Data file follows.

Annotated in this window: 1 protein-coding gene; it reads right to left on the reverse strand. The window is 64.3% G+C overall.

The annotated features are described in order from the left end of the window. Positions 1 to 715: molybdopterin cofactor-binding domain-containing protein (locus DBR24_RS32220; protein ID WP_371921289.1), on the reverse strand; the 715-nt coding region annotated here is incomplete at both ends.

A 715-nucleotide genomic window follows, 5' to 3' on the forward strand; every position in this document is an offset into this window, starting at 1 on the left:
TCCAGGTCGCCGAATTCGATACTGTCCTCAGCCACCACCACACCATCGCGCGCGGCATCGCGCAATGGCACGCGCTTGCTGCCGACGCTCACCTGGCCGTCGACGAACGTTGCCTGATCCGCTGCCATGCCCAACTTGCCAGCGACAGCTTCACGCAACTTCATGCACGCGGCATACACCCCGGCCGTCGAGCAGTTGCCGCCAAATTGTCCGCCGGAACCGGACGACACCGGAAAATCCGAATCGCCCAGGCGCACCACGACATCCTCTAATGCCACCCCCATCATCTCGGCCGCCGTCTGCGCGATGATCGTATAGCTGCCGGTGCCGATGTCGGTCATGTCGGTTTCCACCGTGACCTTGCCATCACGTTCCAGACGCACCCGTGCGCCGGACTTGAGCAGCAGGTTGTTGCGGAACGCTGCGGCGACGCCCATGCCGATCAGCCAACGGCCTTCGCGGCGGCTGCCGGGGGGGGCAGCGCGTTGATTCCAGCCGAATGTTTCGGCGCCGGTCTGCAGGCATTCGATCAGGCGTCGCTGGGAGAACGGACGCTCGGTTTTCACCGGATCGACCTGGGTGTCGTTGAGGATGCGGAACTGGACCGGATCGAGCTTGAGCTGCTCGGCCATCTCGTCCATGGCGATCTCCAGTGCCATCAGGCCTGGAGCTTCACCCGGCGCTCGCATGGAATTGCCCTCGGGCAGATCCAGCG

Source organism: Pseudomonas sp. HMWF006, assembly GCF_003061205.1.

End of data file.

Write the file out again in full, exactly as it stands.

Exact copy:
Annotated in this window: 1 protein-coding gene; it reads right to left on the reverse strand. The window is 64.3% G+C overall.

The annotated features are described in order from the left end of the window. Positions 1 to 715: molybdopterin cofactor-binding domain-containing protein (locus DBR24_RS32220; protein ID WP_371921289.1), on the reverse strand; the 715-nt coding region annotated here is incomplete at both ends.

A 715-nucleotide genomic window follows, 5' to 3' on the forward strand; every position in this document is an offset into this window, starting at 1 on the left:
TCCAGGTCGCCGAATTCGATACTGTCCTCAGCCACCACCACACCATCGCGCGCGGCATCGCGCAATGGCACGCGCTTGCTGCCGACGCTCACCTGGCCGTCGACGAACGTTGCCTGATCCGCTGCCATGCCCAACTTGCCAGCGACAGCTTCACGCAACTTCATGCACGCGGCATACACCCCGGCCGTCGAGCAGTTGCCGCCAAATTGTCCGCCGGAACCGGACGACACCGGAAAATCCGAATCGCCCAGGCGCACCACGACATCCTCTAATGCCACCCCCATCATCTCGGCCGCCGTCTGCGCGATGATCGTATAGCTGCCGGTGCCGATGTCGGTCATGTCGGTTTCCACCGTGACCTTGCCATCACGTTCCAGACGCACCCGTGCGCCGGACTTGAGCAGCAGGTTGTTGCGGAACGCTGCGGCGACGCCCATGCCGATCAGCCAACGGCCTTCGCGGCGGCTGCCGGGGGGGGCAGCGCGTTGATTCCAGCCGAATGTTTCGGCGCCGGTCTGCAGGCATTCGATCAGGCGTCGCTGGGAGAACGGACGCTCGGTTTTCACCGGATCGACCTGGGTGTCGTTGAGGATGCGGAACTGGACCGGATCGAGCTTGAGCTGCTCGGCCATCTCGTCCATGGCGATCTCCAGTGCCATCAGGCCTGGAGCTTCACCCGGCGCTCGCATGGAATTGCCCTCGGGCAGATCCAGCG

Source organism: Pseudomonas sp. HMWF006, assembly GCF_003061205.1.